This dramatic shift may alarm some Americans, and it should. The Court’s primary purpose is to decide any case that relates to Constitutional legislation or any “Cases, in Law and Equity, arising under this Constitution, the Laws of the United States, and Treaties made.” That being said, its members are not publicly elected, but rather appointed for the rest of their lives or until retirement. From its very onset, the Court has certainly capitalized on its own influence. It basically generated the significant powers it has held until today in its own decision in Marbury v. Madison during the fledgling years of American government, granting itself the tool of judicial review. This tool could be implemented to review laws passed by the states, the Congress or the President to determine their constitutionality. Despite the potency of such a mechanism, the Court typically showed restraint in involving itself with matters of divisive domestic public policy, and rarely ever took cases that somehow involved foreign policy. The Supreme Court of the 21st century has departed far from the ones we have seen in the past, single-handedly choosing a president and determining which types of medical care can be considered “compelling interests.”

As I scrutinize this departure from a Supreme Court as objective analyst of constitutional appellate law to a
Supreme Court as a powerful voice of American political policies still being developed, I am reminded heavily of the Court’s decision in Burwell v. Hobby Lobby this Summer. It is generally agreed upon that the Court should have considerable influence on American politics, but should certainly not decide issues based upon political merits. The Hobby Lobby decision was a particularly embarrassing display of party politics at the Court. The majority’s opinion supporting a corporation’s right to religious protection under laws like the Religious Freedom Restoration Act (RFRA) goes beyond the scope of Congressional intention. The entire argument against contraceptive care requires a predisposed view of contraceptive medicines as “controversial.” There is no legal basis in this perspective, and aside from the politicized nature of debate over contraceptives (which many would argue is sexist in and of itself), contraceptive medicines provide a myriad of health benefits to women of all ages, especially young women. The weakest aspect of Hobby Lobby’s case came when Justices Sotomayor and Kagan offered a viable alternative – that Hobby Lobby could just not provide any health care and instead pay the $2,000-per employee tax to get in on the Obamacare exchange (which was actually less than what Hobby Lobby was paying at the time for its employee’s health care coverage) – and the lawyer for Hobby Lobby and Chief Justice Roberts responded that Hobby Lobby’s religious beliefs “mandate that they provide health coverage” for their employees. For purposes of clarification, Hobby Lobby objected to being forced to provide a certain type of health care coverage mandated by the law because of its religious beliefs, but also objected to allowing its employees to get in on another type of health care exchange because of its religious beliefs. For the Court to rule in favor of this argument is a complete departure from a Supreme Court that shows restraint. To so fundamentally restructure what is defined as a compelling interest and, in the process, single out a specific cornerstone of female health care as an interest not compelling enough, the decision in Hobby Lobby underlines the astonishing digression from historical restraint this Court has engaged in.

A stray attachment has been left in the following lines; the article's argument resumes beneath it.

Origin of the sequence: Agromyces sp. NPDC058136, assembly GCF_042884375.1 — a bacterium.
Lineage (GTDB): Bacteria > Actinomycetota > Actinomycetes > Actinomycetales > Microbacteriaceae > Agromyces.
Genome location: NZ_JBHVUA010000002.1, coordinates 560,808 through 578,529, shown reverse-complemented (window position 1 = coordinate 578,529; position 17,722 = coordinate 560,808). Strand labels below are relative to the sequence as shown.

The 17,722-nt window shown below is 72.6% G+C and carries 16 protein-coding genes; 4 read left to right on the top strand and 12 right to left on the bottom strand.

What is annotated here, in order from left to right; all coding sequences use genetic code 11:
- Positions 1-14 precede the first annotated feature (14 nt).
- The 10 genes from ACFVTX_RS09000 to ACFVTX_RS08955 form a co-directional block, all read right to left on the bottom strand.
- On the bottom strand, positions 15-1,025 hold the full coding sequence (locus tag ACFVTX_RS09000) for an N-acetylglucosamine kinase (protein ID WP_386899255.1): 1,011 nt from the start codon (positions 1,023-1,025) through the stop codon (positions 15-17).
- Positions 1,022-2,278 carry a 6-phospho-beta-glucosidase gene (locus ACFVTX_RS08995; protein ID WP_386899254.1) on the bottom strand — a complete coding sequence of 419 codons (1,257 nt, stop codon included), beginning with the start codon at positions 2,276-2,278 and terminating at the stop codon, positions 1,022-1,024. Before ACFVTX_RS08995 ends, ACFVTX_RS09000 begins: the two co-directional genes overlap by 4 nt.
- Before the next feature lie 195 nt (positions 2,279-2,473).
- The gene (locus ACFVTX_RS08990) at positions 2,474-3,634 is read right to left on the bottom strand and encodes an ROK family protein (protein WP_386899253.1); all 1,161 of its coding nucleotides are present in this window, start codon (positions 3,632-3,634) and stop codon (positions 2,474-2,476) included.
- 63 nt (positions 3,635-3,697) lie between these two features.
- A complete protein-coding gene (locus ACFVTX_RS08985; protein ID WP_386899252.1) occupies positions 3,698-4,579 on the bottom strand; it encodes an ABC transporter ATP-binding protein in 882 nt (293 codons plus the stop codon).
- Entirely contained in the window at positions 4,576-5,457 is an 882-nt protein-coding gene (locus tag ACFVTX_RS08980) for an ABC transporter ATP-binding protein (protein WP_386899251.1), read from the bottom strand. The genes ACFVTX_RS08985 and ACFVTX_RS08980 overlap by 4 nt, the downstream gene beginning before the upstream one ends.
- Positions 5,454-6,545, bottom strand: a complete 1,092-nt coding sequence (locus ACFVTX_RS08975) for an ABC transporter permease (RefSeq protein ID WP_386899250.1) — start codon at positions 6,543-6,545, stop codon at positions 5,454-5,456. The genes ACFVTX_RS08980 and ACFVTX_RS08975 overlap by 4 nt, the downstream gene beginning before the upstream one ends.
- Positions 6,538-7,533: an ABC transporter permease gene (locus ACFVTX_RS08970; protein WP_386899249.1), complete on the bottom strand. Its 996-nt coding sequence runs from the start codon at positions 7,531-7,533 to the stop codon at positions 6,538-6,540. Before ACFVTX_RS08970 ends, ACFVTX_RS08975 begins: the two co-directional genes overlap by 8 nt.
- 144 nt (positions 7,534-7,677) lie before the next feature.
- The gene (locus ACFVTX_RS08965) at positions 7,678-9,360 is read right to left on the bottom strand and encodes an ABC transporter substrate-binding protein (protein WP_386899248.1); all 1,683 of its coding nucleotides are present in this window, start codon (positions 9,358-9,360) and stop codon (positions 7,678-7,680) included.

I love the Supreme Court. If you can’t tell from this piece, I have been studying it for years, even reading transcripts of arguments and listening to audio as I fall asleep. I think it is undoubtedly the branch of government required to be most honest. The Supreme Court must provide sound reasoning based upon past judicial rulings to develop its decisions. They are held accountable to explain the “who, what, when, where and how” of each decision they make, unlike our other branches of government. However, this Court is in danger of losing support among American citizens. Decisions regarding corporations as people – a notion so ridiculous I won’t even spend time debating its legal merits – and allowing religious beliefs of a select few to outweigh the compelling interest of adequate health care for the many will utterly destroy the Supreme Court’s reputation as an institution rooted in justice, and replace it with one riddled with political ambition. And if the Court does lose support among Americans, what does that mean for its future? How long until lifetime appointments are done away with? How long until elections decide who sits on the Court, politicizing the judiciary even further? How long until Americans demand cameras be allowed inside the Supreme Court, making a media circus out of yet another United States political institution? For the sake of preserving the institution the United States needs most, the Supreme Court needs to end its own politicization, and fast.